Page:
Here are 5 reasons why following the latest novelty diet may not be a good way to lose weight.
1. Some diets can make you ill
Many diets, especially crash diets, are geared to dramatically reducing the number of calories you consume.
“Crash diets make you feel very unwell and unable to function properly,” says dietitian Ursula Arens. “Because they’re nutritionally unbalanced, crash diets can lead to long-term poor health.”
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2. Excluding foods is dangerous
Some diets recommend cutting out certain foods, such as meat, fish, wheat or dairy products.
Cutting out certain food groups altogether could prevent you getting the important nutrients and vitamins your body needs to function properly.
You can lose weight without cutting out foods from your diet. The Eatwell Guide shows the different foods we should be eating.
3. Low-carb diets can be high in fat
Some diets are very low in carbohydrates (like pasta, bread and rice), which are an important source of energy.
While you may lose weight on these types of diets, they’re often high in protein and fat, which can make you ill.
Low-carbohydrate diets can also cause side effects such as bad breath, headaches and constipation.
“It’s been suggested that the high protein content of these diets ‘dampens’ the appetite and feelings of hunger,” says Arens.
Many low-carbohydrate diets allow you to eat foods high in saturated fat, such as butter, cheese and meat.
Too much saturated fat can raise your cholesterol and increase your risk of heart disease and stroke.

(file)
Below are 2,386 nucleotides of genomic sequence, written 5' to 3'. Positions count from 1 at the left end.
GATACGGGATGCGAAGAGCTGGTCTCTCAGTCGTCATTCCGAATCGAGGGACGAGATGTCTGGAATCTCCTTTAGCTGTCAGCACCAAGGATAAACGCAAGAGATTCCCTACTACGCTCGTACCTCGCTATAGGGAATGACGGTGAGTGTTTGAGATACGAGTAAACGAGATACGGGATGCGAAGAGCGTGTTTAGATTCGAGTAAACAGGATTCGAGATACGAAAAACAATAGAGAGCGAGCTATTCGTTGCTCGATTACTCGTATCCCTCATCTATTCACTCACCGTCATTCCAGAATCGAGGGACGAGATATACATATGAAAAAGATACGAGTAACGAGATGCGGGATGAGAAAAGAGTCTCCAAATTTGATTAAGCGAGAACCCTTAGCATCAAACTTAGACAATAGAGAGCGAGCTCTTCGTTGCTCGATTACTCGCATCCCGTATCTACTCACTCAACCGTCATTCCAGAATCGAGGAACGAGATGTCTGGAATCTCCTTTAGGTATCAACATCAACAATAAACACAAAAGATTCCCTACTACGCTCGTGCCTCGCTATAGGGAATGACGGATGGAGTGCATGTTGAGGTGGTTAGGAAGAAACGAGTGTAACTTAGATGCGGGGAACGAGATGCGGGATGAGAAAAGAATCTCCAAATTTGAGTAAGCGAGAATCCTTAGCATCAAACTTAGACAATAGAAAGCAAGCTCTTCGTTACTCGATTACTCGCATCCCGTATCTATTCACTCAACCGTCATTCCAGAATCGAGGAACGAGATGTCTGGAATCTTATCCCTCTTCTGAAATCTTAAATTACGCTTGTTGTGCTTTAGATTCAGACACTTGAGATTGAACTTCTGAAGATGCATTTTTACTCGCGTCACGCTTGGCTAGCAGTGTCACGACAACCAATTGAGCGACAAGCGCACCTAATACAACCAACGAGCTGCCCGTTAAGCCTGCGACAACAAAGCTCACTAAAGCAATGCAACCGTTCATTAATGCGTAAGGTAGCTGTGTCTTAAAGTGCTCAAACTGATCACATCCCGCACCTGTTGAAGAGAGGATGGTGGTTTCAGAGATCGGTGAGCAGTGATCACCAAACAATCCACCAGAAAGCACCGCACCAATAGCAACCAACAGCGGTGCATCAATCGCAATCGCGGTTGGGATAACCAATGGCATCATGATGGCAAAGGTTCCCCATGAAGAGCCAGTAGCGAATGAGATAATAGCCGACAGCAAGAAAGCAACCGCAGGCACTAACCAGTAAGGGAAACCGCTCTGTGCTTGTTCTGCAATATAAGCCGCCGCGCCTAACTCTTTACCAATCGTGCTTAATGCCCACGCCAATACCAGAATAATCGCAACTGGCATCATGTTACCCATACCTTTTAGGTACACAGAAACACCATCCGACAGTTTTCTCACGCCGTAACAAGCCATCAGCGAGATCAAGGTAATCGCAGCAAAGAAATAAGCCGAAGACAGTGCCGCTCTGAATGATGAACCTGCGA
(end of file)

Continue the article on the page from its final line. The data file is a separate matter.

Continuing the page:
4. Detox diets don’t work
Detox diets are based on the idea that toxins build up in the body and can be removed by eating, or not eating, certain things.
But there’s no evidence that toxins build up in our bodies. If they did, we’d feel very ill.
Detox diets may lead to weight loss because they involve restricting calories, cutting out certain foods altogether, such as wheat or dairy, and eating a very limited range of foods.
“Detox diets do not work,” says Arens. “They are, in effect, a form of modified fasting.”
5. Cabbage soup, blood group, the 5:2 diet and other fad diets are often far-fetched
Some fad diets are based on eating a single food or meal, such as cabbage soup, chocolate or eggs.
Others recommend eating foods only in particular combinations based on your genetic type or blood group.
Often there’s little or no evidence to back up these diets, and they can be difficult to keep to in the long term.
“If followed over long periods, these diets can be very unbalanced and bad for your health,” says Arens. “You may lose weight in the short term, but it’s much better to lose weight gradually and to be healthy.”